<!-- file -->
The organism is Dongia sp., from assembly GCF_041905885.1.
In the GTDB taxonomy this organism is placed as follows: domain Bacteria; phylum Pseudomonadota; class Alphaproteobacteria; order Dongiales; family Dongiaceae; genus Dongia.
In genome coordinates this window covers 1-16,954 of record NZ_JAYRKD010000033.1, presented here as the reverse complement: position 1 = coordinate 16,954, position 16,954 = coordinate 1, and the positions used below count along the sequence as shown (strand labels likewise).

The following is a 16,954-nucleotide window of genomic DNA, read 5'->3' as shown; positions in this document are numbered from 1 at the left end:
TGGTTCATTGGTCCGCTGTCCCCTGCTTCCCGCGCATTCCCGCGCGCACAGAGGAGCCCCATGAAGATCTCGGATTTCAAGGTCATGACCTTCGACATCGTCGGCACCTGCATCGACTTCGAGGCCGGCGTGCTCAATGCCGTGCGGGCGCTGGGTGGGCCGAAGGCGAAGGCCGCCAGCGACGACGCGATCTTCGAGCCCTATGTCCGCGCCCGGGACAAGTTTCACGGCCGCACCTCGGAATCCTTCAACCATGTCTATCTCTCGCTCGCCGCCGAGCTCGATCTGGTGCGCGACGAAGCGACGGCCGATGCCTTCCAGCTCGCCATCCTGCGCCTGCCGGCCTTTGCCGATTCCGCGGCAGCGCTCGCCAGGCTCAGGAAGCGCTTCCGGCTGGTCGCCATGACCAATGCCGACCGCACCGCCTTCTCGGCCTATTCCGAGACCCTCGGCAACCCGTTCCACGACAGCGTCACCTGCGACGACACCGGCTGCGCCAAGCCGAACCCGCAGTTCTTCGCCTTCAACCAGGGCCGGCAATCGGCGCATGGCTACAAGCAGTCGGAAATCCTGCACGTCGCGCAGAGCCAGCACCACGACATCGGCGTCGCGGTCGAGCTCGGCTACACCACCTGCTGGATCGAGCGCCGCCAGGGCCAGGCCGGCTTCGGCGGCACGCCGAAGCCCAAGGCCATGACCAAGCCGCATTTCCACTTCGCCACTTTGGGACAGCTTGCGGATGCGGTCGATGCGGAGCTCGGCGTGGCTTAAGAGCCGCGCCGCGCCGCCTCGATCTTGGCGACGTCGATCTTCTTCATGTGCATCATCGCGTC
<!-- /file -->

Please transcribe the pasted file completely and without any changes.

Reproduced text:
The organism is Dongia sp., from assembly GCF_041905885.1.
In the GTDB taxonomy this organism is placed as follows: domain Bacteria; phylum Pseudomonadota; class Alphaproteobacteria; order Dongiales; family Dongiaceae; genus Dongia.
In genome coordinates this window covers 1-16,954 of record NZ_JAYRKD010000033.1, presented here as the reverse complement: position 1 = coordinate 16,954, position 16,954 = coordinate 1, and the positions used below count along the sequence as shown (strand labels likewise).

The following is a 16,954-nucleotide window of genomic DNA, read 5'->3' as shown; positions in this document are numbered from 1 at the left end:
TGGTTCATTGGTCCGCTGTCCCCTGCTTCCCGCGCATTCCCGCGCGCACAGAGGAGCCCCATGAAGATCTCGGATTTCAAGGTCATGACCTTCGACATCGTCGGCACCTGCATCGACTTCGAGGCCGGCGTGCTCAATGCCGTGCGGGCGCTGGGTGGGCCGAAGGCGAAGGCCGCCAGCGACGACGCGATCTTCGAGCCCTATGTCCGCGCCCGGGACAAGTTTCACGGCCGCACCTCGGAATCCTTCAACCATGTCTATCTCTCGCTCGCCGCCGAGCTCGATCTGGTGCGCGACGAAGCGACGGCCGATGCCTTCCAGCTCGCCATCCTGCGCCTGCCGGCCTTTGCCGATTCCGCGGCAGCGCTCGCCAGGCTCAGGAAGCGCTTCCGGCTGGTCGCCATGACCAATGCCGACCGCACCGCCTTCTCGGCCTATTCCGAGACCCTCGGCAACCCGTTCCACGACAGCGTCACCTGCGACGACACCGGCTGCGCCAAGCCGAACCCGCAGTTCTTCGCCTTCAACCAGGGCCGGCAATCGGCGCATGGCTACAAGCAGTCGGAAATCCTGCACGTCGCGCAGAGCCAGCACCACGACATCGGCGTCGCGGTCGAGCTCGGCTACACCACCTGCTGGATCGAGCGCCGCCAGGGCCAGGCCGGCTTCGGCGGCACGCCGAAGCCCAAGGCCATGACCAAGCCGCATTTCCACTTCGCCACTTTGGGACAGCTTGCGGATGCGGTCGATGCGGAGCTCGGCGTGGCTTAAGAGCCGCGCCGCGCCGCCTCGATCTTGGCGACGTCGATCTTCTTCATGTGCATCATCGCGTC